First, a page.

24th May 2020
Coronavirus and shutting down businesses as a result of the lockdown imposed to stem the outbreak is a great opportunity for a Green reboot of Cyprus’ economy and society.
Experts and stakeholders are urging countries trying to restart their economy to consider Greener solutions that would give it a boost as there is a lot of room to advance Renewable Energy Resources technologies.
In comments, the Financial Mirror, Cyprus Green MP Charalampos Theopemptou, said the COVID-19 pandemic has presented the world and Cyprus with a golden opportunity to address environmental issues pushed aside by governments for decades.
“One of the things that has astonished scientists is how much the quality of air has improved in major cities. In Cyprus, the air quality was found to be 6 times better than before the outbreak.”
The former Environmental Commissioner noted that as in most countries, the drastic changes in the quality of the air during lockdown reveals that, not much has been done to reduce CO2 emissions in Cyprus.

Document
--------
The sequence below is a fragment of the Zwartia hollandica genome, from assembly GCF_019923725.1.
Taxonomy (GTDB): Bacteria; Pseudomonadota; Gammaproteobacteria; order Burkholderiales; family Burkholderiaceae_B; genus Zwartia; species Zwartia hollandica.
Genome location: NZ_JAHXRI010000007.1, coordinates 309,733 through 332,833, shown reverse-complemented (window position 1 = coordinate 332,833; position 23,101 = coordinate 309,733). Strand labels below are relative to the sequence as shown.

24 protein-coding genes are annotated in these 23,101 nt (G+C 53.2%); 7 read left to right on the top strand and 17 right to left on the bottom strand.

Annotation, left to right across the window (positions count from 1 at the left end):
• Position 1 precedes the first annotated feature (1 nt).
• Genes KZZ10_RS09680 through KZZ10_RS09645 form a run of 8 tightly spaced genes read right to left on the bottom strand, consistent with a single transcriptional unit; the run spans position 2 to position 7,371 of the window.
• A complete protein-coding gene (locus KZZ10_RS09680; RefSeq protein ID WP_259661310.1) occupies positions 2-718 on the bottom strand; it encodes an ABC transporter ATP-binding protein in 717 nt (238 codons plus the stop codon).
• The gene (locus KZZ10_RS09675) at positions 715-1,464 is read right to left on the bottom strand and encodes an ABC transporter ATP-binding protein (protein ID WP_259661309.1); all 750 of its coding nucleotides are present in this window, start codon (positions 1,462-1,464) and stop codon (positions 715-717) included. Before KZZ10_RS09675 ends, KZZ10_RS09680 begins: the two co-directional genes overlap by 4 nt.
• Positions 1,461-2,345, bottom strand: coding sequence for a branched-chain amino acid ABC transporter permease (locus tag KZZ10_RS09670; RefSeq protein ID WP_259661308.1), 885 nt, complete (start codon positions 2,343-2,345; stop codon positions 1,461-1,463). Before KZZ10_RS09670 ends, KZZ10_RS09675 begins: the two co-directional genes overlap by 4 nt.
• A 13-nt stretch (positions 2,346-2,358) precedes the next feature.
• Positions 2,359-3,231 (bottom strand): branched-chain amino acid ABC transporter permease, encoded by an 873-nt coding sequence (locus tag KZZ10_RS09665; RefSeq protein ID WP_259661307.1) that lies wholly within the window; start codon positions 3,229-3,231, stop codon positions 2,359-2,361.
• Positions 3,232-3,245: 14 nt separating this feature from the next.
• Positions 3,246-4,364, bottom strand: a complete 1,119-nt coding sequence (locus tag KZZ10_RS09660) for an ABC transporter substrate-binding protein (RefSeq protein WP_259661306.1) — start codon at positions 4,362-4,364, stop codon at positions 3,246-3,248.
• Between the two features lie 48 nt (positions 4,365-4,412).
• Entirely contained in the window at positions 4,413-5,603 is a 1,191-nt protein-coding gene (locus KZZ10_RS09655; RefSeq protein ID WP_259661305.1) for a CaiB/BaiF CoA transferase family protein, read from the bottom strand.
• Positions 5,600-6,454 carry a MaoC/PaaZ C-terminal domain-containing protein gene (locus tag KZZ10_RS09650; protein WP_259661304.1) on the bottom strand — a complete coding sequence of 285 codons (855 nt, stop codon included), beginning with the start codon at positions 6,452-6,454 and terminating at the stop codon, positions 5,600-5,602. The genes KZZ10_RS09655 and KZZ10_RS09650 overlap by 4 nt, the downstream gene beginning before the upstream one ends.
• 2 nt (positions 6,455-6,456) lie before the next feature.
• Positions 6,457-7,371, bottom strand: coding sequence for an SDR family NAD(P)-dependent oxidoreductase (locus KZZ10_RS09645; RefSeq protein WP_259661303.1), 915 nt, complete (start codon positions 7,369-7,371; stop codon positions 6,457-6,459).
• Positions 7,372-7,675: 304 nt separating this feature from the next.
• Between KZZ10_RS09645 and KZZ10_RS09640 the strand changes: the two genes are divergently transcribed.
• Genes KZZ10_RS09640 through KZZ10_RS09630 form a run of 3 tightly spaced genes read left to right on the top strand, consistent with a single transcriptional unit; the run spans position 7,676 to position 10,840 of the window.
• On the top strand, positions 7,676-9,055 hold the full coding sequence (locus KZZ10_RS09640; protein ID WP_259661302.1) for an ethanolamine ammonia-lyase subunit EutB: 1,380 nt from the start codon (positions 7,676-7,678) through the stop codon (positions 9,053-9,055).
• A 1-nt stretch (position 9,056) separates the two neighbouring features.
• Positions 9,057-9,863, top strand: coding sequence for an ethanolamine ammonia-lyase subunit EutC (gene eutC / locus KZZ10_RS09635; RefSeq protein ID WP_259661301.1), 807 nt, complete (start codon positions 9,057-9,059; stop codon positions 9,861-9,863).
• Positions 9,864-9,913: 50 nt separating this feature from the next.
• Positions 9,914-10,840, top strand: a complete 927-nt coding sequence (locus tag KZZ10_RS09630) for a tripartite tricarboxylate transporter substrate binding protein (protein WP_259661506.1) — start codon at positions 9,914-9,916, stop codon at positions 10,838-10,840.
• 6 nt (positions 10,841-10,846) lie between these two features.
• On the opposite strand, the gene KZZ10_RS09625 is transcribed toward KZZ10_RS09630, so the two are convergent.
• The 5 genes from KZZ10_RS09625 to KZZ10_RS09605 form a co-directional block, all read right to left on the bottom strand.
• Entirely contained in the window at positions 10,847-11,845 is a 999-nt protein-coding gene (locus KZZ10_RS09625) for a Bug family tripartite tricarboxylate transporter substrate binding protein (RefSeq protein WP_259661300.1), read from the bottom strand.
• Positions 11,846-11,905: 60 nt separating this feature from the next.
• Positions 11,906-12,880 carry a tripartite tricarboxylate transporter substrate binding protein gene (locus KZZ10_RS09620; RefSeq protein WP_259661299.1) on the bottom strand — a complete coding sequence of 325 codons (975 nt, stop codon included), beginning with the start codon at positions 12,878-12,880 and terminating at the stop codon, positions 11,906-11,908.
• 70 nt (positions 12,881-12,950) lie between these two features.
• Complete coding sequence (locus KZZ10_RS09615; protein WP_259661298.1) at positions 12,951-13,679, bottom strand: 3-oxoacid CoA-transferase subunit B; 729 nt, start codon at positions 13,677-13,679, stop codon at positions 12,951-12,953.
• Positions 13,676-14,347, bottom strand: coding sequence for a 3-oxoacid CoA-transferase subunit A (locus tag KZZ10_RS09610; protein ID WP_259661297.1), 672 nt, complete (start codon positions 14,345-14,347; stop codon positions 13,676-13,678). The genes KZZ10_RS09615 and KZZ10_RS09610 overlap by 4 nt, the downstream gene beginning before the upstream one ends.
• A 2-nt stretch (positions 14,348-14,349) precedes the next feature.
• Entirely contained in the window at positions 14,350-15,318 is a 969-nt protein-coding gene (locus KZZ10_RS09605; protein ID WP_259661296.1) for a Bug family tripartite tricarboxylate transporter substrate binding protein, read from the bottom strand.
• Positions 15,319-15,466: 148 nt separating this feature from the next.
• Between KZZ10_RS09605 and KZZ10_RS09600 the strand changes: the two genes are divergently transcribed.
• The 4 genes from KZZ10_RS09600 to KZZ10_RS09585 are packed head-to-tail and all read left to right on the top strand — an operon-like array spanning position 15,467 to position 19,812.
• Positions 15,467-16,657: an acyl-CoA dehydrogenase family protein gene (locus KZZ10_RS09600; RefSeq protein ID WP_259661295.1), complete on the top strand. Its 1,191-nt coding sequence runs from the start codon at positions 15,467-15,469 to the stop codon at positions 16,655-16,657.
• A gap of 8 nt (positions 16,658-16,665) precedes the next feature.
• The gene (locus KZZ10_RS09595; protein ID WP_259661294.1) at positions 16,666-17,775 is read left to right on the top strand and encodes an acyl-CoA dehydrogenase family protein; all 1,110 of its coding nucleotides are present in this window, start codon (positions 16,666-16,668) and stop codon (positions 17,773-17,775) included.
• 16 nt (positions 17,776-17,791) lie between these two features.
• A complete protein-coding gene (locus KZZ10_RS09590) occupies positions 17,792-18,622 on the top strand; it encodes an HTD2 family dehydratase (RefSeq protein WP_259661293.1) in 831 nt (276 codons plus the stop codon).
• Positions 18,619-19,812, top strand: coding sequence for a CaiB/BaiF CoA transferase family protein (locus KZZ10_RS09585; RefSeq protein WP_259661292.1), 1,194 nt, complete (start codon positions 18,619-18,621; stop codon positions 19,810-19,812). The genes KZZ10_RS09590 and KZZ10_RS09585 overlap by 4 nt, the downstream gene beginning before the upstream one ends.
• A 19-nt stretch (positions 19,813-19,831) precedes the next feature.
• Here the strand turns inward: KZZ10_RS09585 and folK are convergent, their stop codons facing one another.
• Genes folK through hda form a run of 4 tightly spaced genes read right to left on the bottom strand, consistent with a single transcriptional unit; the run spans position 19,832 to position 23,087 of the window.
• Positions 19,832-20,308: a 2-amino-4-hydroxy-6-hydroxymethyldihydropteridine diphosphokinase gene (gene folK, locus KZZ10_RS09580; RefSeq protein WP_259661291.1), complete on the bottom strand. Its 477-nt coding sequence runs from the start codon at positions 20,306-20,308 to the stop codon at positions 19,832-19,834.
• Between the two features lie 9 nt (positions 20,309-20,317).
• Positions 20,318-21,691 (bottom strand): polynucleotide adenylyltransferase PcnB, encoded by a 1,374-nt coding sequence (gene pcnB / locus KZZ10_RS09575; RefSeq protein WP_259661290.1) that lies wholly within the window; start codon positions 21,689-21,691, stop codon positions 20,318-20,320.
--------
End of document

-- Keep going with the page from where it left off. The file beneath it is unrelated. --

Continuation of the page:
He argued that air quality in Cyprus is poor, with some 600 to 800 people losing their lives prematurely due to the level of pollutants we are breathing in, according to the Europe Air Quality Report of the European Environmental Agency.
COVID-19 is a respiratory disease, and Cyprus is among Europe’s worst offenders for air quality. The air in Nicosia is worse than that of Paris, with residents estimated to be losing 1.5 years of their lives due to the air they are breathing.
“All governments in Cyprus have pushed the issue of reducing CO2 emissions for later, leading to the current government to rush to adopt last-minute policies such as subsidizing the installation of photovoltaic systems and facilitating solar energy park projects,” said Theopemptou.
Air pollution in all Cyprus towns decreased significantly in the two months of March-April, mainly due to the lockdown imposed on movement and the closure of businesses, schools, construction sites and public places.
According to data from the Department of Labour Inspection, the average hourly rate of nitrogen oxides in Nicosia in April compared to January was reduced by up to six times.
In January, the specific rate was 92.7 micrograms per cubic meter of air, in March it dropped to 33.4 and in April to 15.9.